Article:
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Insights into Editorial: Why India is no country for working women?

 

 

 

Introduction:

Economic empowerment is key to gender justice. But India’s workforce has been contending with a worrying retreat of women’s participation.

The female labour force participation rate (FLFPR) in the country has fallen from 30.27% in 1990 to 20.8% in 2019, as per data from the World Bank.

What’s worse, the decline was steepest in the years of high growth—2003-04 to 2010-11—indicating that the fruits of growth didn’t flow equally to men and women in terms of empowerment.

The pandemic has likely aggravated this—the loss of jobs in the informal sector is likely to have pushed many women out of work.

The formal sector hasn’t done well either, with women’s share in new payroll additions, which had been trending downwards for a long time, falling to below 20% in August 2020.

 

Female labour force participation rate (FLFPR):

  1. The LFPR basically tells what percentage of the total women within the working-age are seeking work; it includes both those who are employed as well as those who are as yet unemployed but seeking work.
  2. As the chart below shows, at 21% India has one of the lowest female participation rates in the world.
  3. In other words, 79% of Indian women (aged 15 years and above) do not even seek work.
  4. Countries with which Indian typically compares itself such as China, the US, Indonesia, and Bangladesh have two-to-three times higher participation rates for women.
  5. Worse still, it is not the case that India is behind just a handful of countries.
  6. India’s 21% female LFPR is not even half the global average (47%). The bottom of this chart further underscores the poor company India keeps in terms of freedom for women.
  7. However, the truth about women’s participation in India’s economy is more complicated.

 

Paid work, unpaid work and domestic chores:

In a recent paper, titled “Paid work, unpaid work and domestic chores: Why are so many Indian women out of the labour force?”, professor of economics, makes a couple of nuanced but significant points.

  1. One, she argues that the LFPR does not accurately capture the participation of Indian women in the economy.
  2. She says that the majority of women in South Asia are between the two extremes — namely, those women who work outside their homes for a salary and those who are exclusively involved within their own homes (caring for their family) of their own volition.
  3. These are women whose involvement in economic work (activities that are within the standard boundaries of the System of National Accounts, that is counted as economic activities when national income or GDP is measured) lies in a grey zone.
  4. The other point is that “the whole focus on labour force participation reduces the issue of women’s involvement to a labour supply issue”.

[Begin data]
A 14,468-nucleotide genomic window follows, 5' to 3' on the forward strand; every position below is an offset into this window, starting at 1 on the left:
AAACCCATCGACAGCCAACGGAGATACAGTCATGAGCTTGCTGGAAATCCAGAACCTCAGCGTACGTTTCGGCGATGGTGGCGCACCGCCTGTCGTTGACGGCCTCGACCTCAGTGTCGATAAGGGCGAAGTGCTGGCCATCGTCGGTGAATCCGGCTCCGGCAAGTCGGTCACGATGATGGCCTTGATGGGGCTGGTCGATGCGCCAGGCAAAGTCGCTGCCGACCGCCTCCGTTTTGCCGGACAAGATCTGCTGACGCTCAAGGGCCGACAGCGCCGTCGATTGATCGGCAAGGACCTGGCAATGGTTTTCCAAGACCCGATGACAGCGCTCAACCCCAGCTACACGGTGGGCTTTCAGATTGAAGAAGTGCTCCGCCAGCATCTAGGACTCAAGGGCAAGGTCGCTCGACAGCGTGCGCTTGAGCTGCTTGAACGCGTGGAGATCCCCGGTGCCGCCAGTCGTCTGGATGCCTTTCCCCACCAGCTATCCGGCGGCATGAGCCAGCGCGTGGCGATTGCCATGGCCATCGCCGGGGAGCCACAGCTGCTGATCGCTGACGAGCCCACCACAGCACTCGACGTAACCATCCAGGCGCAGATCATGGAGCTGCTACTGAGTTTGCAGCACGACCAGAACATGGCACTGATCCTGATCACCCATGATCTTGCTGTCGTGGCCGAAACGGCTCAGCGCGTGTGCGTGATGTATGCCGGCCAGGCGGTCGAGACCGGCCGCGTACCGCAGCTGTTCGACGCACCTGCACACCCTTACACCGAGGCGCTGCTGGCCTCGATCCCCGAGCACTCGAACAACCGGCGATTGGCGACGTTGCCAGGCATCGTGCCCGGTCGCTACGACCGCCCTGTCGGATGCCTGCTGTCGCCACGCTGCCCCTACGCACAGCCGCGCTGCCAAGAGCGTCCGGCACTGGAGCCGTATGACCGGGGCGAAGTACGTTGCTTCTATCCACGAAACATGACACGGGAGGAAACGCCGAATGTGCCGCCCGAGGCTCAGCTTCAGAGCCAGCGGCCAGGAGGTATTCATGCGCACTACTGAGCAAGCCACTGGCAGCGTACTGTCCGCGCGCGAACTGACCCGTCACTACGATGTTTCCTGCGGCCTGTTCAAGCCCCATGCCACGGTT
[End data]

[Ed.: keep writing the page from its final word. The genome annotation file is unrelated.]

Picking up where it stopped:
5. In other words, while there are factors such as social norms or violence against women that hold them back from joining the labour force, little is said about the demand for their work.
  6. To better understand this, she points to the urban and rural break-up of female LFPR.
  7. It is another matter that urban female LFPR was always pretty low but the dip has been caused by fewer women in rural India being counted as part of the labour force.

 

Benefits of Women’s Economic Empowerment:

  1. Women’s economic empowerment has been shown, many times, to be the best available weapon against poverty.
  2. Economically autonomous women can walk away from abuse. Providing young women with the means to earn shields them from human trafficking. Gender equality reduces violence of all kinds.
  3. The beneficial effects of full inclusion for women would be visible at the institutional and national levels.
  4. Including women in the financial system contributes to institutional profit and also reduces risk, increases transparency and also adds stability for the entire economy.
  5. Allowing women to participate in international trade increases a nation’s resilience and innovation.

 

Measures that increase Women in workforce:

  1. Training and mentoring programmes help female employees to develop their skills.
  2. Sponsorship programmes, in particular, have been shown to be important in the promotion of women and the development of a strong pipeline of female talent.
  3. To attract and retain female workers, companies can offer family-friendly policies including flexible work options, and paid maternity and paternity leave benefits.
  4. Creating more flexible work choices reduces gender inequality in both paid and unpaid work.
  5. The need or the preference for temporal flexibility in work shapes women’s choices of occupations, jobs and places of work and is a significant cause of the gender pay gap.
  6. Investing in women’s economic empowerment sets a direct path towards gender equality, poverty eradication and inclusive economic growth.
  7. Women make enormous contributions to economies, whether in businesses, on farms, as entrepreneurs or employees, or by doing unpaid care work at home.

 

Conclusion:

Economic results are best when men and women work in a gender-balanced way, whether at work or at home.

Studies show consistently that teams of males and females make better investments, produce better products, generate higher returns, and have fewer failures.

At home, couples who share housework and paid work have closer relationships with children, more egalitarian values, less interpersonal tension, and more productivity.